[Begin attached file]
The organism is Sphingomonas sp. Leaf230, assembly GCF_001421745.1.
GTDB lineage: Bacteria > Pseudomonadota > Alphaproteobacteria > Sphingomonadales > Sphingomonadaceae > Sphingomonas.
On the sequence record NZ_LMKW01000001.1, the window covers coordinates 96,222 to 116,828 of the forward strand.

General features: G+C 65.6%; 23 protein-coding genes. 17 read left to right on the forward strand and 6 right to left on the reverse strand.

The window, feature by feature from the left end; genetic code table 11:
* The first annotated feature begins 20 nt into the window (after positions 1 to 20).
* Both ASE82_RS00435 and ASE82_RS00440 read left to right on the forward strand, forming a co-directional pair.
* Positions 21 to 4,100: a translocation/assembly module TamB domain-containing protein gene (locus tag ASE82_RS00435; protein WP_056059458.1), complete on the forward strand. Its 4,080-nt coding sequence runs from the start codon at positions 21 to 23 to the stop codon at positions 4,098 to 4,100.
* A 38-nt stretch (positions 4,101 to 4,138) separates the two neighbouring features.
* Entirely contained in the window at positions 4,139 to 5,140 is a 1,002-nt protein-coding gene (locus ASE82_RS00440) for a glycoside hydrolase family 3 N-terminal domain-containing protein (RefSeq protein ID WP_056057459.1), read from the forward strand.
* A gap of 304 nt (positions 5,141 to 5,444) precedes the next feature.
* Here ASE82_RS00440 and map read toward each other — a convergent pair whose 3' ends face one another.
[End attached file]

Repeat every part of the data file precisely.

The organism is Sphingomonas sp. Leaf230, assembly GCF_001421745.1.
GTDB lineage: Bacteria > Pseudomonadota > Alphaproteobacteria > Sphingomonadales > Sphingomonadaceae > Sphingomonas.
On the sequence record NZ_LMKW01000001.1, the window covers coordinates 96,222 to 116,828 of the forward strand.

General features: G+C 65.6%; 23 protein-coding genes. 17 read left to right on the forward strand and 6 right to left on the reverse strand.

The window, feature by feature from the left end; genetic code table 11:
* The first annotated feature begins 20 nt into the window (after positions 1 to 20).
* Both ASE82_RS00435 and ASE82_RS00440 read left to right on the forward strand, forming a co-directional pair.
* Positions 21 to 4,100: a translocation/assembly module TamB domain-containing protein gene (locus tag ASE82_RS00435; protein WP_056059458.1), complete on the forward strand. Its 4,080-nt coding sequence runs from the start codon at positions 21 to 23 to the stop codon at positions 4,098 to 4,100.
* A 38-nt stretch (positions 4,101 to 4,138) separates the two neighbouring features.
* Entirely contained in the window at positions 4,139 to 5,140 is a 1,002-nt protein-coding gene (locus ASE82_RS00440) for a glycoside hydrolase family 3 N-terminal domain-containing protein (RefSeq protein ID WP_056057459.1), read from the forward strand.
* A gap of 304 nt (positions 5,141 to 5,444) precedes the next feature.
* Here ASE82_RS00440 and map read toward each other — a convergent pair whose 3' ends face one another.